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Fun and games all part of a day's work for 'storyteller'

Published on
Friday, January 7, 2011
Written by
Wong Yat-hei [1]

As a game planner for M-Inverse local video game developer Cal Hung Ling-ki enjoys the rare privilege of indulging in his favourite pastime and getting paid for it. But that's not to suggest that there isn't serious work involved - development for just one title can take anything from six months to six years of programming.

To Hung, game designers are like storytellers, who create their work in sections. "Basically, it can be divided into four stages: preproduction, Alpha, Beta and Goal Master," he says.

Preproduction involves putting together a proposal for the game, while the Alpha stage is where the real work begins, with programmers and designers producing an initial version of the game, which is then put through the first series of testing.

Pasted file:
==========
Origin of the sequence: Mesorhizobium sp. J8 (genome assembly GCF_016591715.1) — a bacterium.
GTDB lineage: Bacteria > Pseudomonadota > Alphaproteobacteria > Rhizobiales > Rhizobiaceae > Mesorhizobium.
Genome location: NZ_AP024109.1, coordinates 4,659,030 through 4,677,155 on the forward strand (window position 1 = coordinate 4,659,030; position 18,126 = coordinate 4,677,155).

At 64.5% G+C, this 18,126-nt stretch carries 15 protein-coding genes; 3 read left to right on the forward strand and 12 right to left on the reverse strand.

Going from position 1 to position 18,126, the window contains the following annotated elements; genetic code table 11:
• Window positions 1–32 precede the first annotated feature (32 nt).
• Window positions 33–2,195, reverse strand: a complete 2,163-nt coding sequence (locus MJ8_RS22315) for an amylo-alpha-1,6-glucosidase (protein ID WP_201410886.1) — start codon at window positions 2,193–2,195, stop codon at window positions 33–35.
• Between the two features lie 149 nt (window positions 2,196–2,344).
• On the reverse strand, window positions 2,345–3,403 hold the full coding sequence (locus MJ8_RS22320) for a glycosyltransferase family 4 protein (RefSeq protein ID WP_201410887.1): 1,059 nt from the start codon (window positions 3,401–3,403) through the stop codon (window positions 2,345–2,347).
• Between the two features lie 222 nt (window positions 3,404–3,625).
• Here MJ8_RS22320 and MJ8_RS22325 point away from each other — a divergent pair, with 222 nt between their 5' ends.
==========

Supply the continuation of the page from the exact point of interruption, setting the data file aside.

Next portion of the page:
During the Beta stage, different levels of the game are created, after which fellow designers and volunteers are called on to do further testing.

"The process of testing is like doing a questionnaire," Hung says. "The designer collects opinions from different sources to make the game better."

The final editing and debugging takes place at the Goal Master stage, then the game is ready for release.

According to Hung, working your way up in the industry takes only a few steps. Newcomers usually start as designers and, in three to four years, can become game planners. From there, designers can pursue the job of director, who oversees projects and ensures overall quality.

Another option would be to shift to the marketing side. "Game designers who move to marketing no longer develop games," Hung says. "Instead, they make suggestions to create games that fit market needs. They research the market and player behaviour."

The game development industry in Hong Kong is unable to attract young talent, largely due to low salaries, Hung says. New recruits earn just HK$6,000 a month, while those with a few years of experience make little over HK$10,000.

Hung nevrtheless remains happy with his choice. "For me, it feels great to be part of the industry," he says. "I am creating something on my own."

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